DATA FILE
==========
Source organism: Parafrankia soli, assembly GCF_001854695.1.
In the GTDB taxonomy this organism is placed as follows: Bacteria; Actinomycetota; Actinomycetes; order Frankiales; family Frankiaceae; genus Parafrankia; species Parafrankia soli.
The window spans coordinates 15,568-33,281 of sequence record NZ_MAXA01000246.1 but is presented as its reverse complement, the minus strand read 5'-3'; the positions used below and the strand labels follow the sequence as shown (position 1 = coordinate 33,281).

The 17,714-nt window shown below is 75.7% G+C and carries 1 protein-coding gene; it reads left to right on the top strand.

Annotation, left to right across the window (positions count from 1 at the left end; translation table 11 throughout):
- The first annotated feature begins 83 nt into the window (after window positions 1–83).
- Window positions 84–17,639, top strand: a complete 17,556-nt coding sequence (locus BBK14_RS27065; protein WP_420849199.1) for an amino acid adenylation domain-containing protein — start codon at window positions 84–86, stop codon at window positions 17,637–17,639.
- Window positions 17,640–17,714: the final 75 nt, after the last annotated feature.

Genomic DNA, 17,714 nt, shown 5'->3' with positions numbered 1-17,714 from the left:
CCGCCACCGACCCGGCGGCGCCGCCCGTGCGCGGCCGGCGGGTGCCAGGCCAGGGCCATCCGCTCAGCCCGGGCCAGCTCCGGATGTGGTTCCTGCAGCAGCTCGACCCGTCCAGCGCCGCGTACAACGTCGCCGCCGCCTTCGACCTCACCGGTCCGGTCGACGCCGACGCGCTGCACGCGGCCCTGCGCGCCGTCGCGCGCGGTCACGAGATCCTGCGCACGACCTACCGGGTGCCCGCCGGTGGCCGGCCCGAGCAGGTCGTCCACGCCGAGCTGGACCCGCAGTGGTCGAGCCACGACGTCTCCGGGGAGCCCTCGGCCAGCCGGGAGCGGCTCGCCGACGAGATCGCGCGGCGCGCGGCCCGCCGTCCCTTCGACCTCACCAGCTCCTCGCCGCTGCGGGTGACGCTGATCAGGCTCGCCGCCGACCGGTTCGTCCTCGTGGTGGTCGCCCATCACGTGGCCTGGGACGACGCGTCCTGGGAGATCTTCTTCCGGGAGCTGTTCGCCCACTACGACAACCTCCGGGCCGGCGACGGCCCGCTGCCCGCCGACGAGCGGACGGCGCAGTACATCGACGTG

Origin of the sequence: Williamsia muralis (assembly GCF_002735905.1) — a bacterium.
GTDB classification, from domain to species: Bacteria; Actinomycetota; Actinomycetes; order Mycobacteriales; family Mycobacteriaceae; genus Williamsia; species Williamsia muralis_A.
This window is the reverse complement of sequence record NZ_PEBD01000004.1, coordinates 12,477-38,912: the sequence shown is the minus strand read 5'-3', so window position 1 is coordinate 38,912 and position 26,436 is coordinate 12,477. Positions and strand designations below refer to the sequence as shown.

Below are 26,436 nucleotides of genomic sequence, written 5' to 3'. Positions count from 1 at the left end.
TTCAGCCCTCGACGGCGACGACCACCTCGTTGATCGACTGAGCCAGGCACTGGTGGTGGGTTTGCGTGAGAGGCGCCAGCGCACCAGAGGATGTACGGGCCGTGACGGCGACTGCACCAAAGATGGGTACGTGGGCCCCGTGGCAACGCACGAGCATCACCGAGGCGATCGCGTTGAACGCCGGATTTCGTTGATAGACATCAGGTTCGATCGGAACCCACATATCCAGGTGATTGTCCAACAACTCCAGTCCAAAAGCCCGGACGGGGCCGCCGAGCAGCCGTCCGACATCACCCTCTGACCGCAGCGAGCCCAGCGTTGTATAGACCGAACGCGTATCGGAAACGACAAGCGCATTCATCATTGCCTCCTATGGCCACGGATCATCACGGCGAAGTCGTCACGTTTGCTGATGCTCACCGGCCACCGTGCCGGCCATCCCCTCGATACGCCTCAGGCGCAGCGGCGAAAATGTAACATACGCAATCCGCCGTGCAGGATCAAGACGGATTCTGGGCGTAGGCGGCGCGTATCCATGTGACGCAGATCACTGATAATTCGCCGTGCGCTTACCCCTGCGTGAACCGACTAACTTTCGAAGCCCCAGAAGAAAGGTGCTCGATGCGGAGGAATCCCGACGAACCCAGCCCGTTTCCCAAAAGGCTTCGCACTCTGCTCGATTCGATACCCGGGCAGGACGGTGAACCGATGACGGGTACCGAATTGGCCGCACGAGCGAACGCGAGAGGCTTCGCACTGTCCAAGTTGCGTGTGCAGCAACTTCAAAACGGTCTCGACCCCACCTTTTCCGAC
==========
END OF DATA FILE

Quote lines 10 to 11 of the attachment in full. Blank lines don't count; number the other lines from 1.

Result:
CCGCCACCGACCCGGCGGCGCCGCCCGTGCGCGGCCGGCGGGTGCCAGGCCAGGGCCATCCGCTCAGCCCGGGCCAGCTCCGGATGTGGTTCCTGCAGCAGCTCGACCCGTCCAGCGCCGCGTACAACGTCGCCGCCGCCTTCGACCTCACCGGTCCGGTCGACGCCGACGCGCTGCACGCGGCCCTGCGCGCCGTCGCGCGCGGTCACGAGATCCTGCGCACGACCTACCGGGTGCCCGCCGGTGGCCGGCCCGAGCAGGTCGTCCACGCCGAGCTGGACCCGCAGTGGTCGAGCCACGACGTCTCCGGGGAGCCCTCGGCCAGCCGGGAGCGGCTCGCCGACGAGATCGCGCGGCGCGCGGCCCGCCGTCCCTTCGACCTCACCAGCTCCTCGCCGCTGCGGGTGACGCTGATCAGGCTCGCCGCCGACCGGTTCGTCCTCGTGGTGGTCGCCCATCACGTGGCCTGGGACGACGCGTCCTGGGAGATCTTCTTCCGGGAGCTGTTCGCCCACTACGACAACCTCCGGGCCGGCGACGGCCCGCTGCCCGCCGACGAGCGGACGGCGCAGTACATCGACGTG

Origin of the sequence: Williamsia muralis (assembly GCF_002735905.1) — a bacterium.